I picked up two cases of “The Woodworker: The Charles H. Hayward Years, Vol. III, Joinery” in Indiana today so we’ll have it at the Lost Art Press storefront on Dec. 10 – our final open day for 2016.
The book looks spectacular. Crisp and tightly bound. I won’t bore you with the measurements of the fore edge or discuss paper weights. (We hear you, it’s boring.)
This week the warehouse will begin shipping out all the copies that were ordered before the publication date. You should receive an email when that happens, and the book should be in your hands within a week after it ships. Of course, the weather, sunspots and coyote malfeasance could delay that.
The next book in the pipeline is Vol. IV of “The Woodworker” series. This final volume is on workshop stuff (workbenches and tool chests), furniture and its details, plus a few philosophical surprises at the end.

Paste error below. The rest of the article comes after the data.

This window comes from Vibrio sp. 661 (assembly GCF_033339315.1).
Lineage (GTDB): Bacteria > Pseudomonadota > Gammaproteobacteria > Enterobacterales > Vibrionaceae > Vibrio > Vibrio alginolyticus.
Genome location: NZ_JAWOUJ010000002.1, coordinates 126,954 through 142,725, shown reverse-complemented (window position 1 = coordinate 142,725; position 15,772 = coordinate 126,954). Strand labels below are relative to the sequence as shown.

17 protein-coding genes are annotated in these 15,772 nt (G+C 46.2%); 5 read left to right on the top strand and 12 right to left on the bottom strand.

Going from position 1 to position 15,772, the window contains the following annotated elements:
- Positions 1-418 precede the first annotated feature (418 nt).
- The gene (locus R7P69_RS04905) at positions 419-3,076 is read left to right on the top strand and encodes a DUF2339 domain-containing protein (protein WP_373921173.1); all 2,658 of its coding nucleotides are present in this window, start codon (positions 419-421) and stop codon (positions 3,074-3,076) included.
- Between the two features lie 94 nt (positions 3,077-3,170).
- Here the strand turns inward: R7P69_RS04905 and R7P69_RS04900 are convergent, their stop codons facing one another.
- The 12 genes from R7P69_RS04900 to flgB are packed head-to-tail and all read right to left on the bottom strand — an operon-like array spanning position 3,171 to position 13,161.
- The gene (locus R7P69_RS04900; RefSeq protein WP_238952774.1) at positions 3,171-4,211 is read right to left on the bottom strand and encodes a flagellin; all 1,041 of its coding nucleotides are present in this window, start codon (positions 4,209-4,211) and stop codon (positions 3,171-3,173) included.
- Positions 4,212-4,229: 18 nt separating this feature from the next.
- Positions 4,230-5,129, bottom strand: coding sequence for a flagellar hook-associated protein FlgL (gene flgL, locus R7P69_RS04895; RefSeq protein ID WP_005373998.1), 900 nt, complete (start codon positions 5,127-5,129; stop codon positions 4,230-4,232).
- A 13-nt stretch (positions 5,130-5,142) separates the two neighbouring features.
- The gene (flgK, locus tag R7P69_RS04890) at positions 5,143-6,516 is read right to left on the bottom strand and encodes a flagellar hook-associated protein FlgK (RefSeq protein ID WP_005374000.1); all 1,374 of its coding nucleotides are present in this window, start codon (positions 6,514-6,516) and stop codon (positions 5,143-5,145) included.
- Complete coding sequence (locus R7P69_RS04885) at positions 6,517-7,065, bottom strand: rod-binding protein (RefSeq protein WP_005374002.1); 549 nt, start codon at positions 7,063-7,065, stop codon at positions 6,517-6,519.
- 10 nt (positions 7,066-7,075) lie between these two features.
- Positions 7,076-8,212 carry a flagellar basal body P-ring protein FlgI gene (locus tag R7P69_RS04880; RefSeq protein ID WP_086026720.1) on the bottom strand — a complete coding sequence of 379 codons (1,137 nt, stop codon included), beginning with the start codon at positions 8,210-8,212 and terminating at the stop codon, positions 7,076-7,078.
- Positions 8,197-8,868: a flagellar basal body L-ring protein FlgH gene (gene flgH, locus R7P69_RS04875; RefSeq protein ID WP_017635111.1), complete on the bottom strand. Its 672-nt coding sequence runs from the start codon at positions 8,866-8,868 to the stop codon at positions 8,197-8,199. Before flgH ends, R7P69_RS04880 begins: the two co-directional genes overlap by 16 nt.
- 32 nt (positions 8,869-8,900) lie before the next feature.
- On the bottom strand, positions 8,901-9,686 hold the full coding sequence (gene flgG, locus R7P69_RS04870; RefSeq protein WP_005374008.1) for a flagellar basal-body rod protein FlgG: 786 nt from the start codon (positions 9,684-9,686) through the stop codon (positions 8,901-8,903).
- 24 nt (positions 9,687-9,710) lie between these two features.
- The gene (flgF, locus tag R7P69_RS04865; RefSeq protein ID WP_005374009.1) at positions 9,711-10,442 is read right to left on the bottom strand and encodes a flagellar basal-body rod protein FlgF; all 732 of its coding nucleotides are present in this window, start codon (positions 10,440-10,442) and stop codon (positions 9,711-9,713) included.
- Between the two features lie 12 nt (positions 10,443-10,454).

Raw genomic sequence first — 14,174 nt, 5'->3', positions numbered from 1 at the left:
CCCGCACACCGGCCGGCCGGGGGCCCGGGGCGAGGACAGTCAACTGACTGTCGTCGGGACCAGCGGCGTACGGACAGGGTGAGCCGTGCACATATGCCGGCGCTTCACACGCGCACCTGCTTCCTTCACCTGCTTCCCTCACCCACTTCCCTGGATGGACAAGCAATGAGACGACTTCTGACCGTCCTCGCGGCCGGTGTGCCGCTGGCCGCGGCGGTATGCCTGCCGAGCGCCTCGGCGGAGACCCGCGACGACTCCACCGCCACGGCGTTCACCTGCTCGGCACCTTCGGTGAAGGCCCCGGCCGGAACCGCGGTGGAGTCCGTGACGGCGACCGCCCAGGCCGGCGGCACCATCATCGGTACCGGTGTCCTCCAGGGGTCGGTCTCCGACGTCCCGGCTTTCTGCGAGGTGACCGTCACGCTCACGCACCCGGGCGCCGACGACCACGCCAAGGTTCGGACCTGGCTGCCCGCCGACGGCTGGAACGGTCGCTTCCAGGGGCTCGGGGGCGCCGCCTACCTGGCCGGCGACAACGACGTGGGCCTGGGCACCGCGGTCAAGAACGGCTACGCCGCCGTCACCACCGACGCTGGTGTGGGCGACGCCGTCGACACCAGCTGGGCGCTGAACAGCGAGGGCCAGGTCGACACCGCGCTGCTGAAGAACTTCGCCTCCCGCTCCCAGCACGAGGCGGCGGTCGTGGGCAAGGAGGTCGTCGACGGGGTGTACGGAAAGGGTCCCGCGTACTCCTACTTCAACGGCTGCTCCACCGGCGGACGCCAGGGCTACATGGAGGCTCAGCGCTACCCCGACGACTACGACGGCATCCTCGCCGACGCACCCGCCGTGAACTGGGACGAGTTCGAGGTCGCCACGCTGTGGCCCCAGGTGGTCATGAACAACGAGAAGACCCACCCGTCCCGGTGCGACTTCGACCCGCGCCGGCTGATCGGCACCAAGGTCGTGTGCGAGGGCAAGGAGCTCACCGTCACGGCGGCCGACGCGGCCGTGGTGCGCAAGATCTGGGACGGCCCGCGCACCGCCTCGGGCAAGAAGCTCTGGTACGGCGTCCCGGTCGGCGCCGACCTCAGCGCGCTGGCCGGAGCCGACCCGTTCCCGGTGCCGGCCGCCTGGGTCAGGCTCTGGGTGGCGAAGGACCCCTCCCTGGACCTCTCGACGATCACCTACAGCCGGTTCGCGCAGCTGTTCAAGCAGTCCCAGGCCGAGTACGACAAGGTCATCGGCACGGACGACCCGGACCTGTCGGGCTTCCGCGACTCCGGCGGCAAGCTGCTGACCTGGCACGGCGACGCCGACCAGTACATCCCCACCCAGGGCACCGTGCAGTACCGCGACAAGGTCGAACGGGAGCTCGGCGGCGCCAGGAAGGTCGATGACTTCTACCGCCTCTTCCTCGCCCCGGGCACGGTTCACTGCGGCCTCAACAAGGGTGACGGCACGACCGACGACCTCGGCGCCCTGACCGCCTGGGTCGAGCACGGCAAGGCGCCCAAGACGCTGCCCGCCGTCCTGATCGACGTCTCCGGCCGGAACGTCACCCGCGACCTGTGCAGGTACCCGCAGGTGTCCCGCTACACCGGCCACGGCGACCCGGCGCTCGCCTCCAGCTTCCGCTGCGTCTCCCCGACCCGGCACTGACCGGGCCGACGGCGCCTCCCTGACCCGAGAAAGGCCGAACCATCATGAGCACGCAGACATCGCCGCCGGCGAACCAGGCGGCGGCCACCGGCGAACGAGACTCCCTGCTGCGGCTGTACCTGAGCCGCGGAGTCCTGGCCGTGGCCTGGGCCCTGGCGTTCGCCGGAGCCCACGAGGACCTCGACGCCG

Kara Gebhart Uhl, our managing editor, has finished up her edit of this book. Then Megan Fitzpatrick and I will give it a final once-over before it goes to press. My guess is it will be out in late January.
Also in the works is Mary May’s book on carving the acanthus leaf. That book will go to the designer on Saturday. It might take a while to design the book because the book is quite complex, with hundreds of photos and illustrations.
And finally, “Roubo on Furniture” is dilated at 9cm. Designer Wesley Tanner needs to make some repairs to the layout (don’t ask; it’s painful) and we need to rebuild the index. We are still gunning to get that to the printer before the end of the year and out on the streets by February.
Those are all the books for which I have updates. If you ask: “But what about XXX book?” my answer will be: “Sorry, I don’t know.” All the other books we’ve discussed are being worked on by their authors and are out of our hands.
What I do know is that we have four new book projects to announce in the coming week. Some of them are ridiculously ambitious, plus translations and books that should have been written long ago.
I’m still hoping for a 16-page picture book on happy snails.
— Christopher Schwarz